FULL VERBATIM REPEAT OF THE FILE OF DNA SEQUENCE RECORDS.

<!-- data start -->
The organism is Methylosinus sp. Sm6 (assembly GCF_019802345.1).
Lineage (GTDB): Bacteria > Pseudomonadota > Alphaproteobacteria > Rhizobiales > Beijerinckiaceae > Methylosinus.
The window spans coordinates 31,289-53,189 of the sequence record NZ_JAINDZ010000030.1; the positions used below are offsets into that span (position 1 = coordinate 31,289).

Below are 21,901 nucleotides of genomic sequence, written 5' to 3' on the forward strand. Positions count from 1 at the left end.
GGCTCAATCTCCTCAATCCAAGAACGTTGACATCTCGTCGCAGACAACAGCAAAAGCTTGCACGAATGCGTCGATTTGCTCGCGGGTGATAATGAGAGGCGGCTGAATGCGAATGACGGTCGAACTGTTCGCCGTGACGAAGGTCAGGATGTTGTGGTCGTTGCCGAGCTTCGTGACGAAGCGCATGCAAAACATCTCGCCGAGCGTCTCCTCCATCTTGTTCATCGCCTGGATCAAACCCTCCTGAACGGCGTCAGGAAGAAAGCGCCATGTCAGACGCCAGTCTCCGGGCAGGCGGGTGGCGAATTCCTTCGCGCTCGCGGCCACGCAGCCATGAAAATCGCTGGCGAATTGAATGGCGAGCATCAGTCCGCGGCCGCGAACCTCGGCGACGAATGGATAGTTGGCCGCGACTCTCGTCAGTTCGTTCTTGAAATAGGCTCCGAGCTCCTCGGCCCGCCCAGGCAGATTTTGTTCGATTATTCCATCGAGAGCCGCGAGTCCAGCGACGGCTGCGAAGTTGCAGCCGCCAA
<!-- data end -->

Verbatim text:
The organism is Methylosinus sp. Sm6 (assembly GCF_019802345.1).
Lineage (GTDB): Bacteria > Pseudomonadota > Alphaproteobacteria > Rhizobiales > Beijerinckiaceae > Methylosinus.
The window spans coordinates 31,289-53,189 of the sequence record NZ_JAINDZ010000030.1; the positions used below are offsets into that span (position 1 = coordinate 31,289).

Below are 21,901 nucleotides of genomic sequence, written 5' to 3' on the forward strand. Positions count from 1 at the left end.
GGCTCAATCTCCTCAATCCAAGAACGTTGACATCTCGTCGCAGACAACAGCAAAAGCTTGCACGAATGCGTCGATTTGCTCGCGGGTGATAATGAGAGGCGGCTGAATGCGAATGACGGTCGAACTGTTCGCCGTGACGAAGGTCAGGATGTTGTGGTCGTTGCCGAGCTTCGTGACGAAGCGCATGCAAAACATCTCGCCGAGCGTCTCCTCCATCTTGTTCATCGCCTGGATCAAACCCTCCTGAACGGCGTCAGGAAGAAAGCGCCATGTCAGACGCCAGTCTCCGGGCAGGCGGGTGGCGAATTCCTTCGCGCTCGCGGCCACGCAGCCATGAAAATCGCTGGCGAATTGAATGGCGAGCATCAGTCCGCGGCCGCGAACCTCGGCGACGAATGGATAGTTGGCCGCGACTCTCGTCAGTTCGTTCTTGAAATAGGCTCCGAGCTCCTCGGCCCGCCCAGGCAGATTTTGTTCGATTATTCCATCGAGAGCCGCGAGTCCAGCGACGGCTGCGAAGTTGCAGCCGCCAA